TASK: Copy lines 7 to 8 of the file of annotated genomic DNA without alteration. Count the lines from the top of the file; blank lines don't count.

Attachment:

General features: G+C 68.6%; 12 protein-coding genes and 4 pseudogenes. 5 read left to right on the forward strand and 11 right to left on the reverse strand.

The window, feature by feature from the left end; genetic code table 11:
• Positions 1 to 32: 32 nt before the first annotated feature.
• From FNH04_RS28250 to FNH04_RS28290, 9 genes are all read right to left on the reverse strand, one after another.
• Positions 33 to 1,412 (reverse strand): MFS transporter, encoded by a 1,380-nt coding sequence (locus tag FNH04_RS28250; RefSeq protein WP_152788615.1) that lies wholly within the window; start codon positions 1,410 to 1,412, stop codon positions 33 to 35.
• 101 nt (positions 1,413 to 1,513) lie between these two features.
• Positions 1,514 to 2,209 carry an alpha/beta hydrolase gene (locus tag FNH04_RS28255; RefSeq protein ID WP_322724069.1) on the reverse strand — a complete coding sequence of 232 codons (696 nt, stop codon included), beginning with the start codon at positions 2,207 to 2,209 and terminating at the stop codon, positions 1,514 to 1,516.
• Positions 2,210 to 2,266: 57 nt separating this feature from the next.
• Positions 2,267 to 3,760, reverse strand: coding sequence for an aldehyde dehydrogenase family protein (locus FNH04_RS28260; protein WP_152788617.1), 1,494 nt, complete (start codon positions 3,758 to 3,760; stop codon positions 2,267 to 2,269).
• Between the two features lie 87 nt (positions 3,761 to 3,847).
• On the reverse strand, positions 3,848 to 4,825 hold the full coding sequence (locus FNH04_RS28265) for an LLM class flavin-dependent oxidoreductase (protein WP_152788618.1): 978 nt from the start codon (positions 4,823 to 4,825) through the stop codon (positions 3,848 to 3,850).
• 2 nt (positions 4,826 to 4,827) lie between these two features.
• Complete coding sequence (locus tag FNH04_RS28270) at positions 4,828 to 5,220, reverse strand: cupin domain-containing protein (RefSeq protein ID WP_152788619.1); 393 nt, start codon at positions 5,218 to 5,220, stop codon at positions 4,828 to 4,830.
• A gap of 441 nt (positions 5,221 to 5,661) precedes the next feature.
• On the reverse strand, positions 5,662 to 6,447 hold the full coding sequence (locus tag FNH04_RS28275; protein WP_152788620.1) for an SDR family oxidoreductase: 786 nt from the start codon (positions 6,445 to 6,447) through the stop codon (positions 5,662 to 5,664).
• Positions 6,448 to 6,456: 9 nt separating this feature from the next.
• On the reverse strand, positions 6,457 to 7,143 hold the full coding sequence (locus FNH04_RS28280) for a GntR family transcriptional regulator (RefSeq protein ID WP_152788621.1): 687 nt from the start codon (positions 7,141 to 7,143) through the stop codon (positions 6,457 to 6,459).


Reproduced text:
• Positions 1,514 to 2,209 carry an alpha/beta hydrolase gene (locus tag FNH04_RS28255; RefSeq protein ID WP_322724069.1) on the reverse strand — a complete coding sequence of 232 codons (696 nt, stop codon included), beginning with the start codon at positions 2,207 to 2,209 and terminating at the stop codon, positions 1,514 to 1,516.
• Positions 2,210 to 2,266: 57 nt separating this feature from the next.